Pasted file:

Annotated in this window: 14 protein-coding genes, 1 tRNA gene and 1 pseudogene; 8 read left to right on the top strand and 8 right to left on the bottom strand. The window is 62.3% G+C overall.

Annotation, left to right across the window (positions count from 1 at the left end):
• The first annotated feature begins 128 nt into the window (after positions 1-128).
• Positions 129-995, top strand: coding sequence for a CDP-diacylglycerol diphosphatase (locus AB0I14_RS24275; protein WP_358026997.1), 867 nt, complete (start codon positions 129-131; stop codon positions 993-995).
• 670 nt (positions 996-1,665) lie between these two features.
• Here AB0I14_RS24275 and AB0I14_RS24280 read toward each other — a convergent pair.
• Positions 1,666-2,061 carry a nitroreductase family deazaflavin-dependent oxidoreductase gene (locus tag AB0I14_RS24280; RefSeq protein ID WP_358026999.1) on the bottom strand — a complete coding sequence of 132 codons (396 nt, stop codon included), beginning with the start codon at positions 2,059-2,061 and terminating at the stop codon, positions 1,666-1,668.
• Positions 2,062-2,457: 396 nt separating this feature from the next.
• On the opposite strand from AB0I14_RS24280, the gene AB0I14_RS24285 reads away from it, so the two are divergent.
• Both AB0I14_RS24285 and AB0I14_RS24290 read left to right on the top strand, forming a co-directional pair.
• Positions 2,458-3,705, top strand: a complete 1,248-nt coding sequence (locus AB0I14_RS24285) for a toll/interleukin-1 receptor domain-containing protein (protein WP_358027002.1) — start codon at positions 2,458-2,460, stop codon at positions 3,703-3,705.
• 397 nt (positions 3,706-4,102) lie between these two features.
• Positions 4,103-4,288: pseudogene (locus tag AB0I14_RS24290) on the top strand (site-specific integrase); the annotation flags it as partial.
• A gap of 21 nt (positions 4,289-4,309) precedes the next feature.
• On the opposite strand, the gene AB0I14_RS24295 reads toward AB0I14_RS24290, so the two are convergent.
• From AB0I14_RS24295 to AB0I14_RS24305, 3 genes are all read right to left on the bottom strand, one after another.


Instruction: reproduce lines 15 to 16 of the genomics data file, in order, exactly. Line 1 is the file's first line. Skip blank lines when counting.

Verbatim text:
• On the opposite strand, the gene AB0I14_RS24295 reads toward AB0I14_RS24290, so the two are convergent.
• From AB0I14_RS24295 to AB0I14_RS24305, 3 genes are all read right to left on the bottom strand, one after another.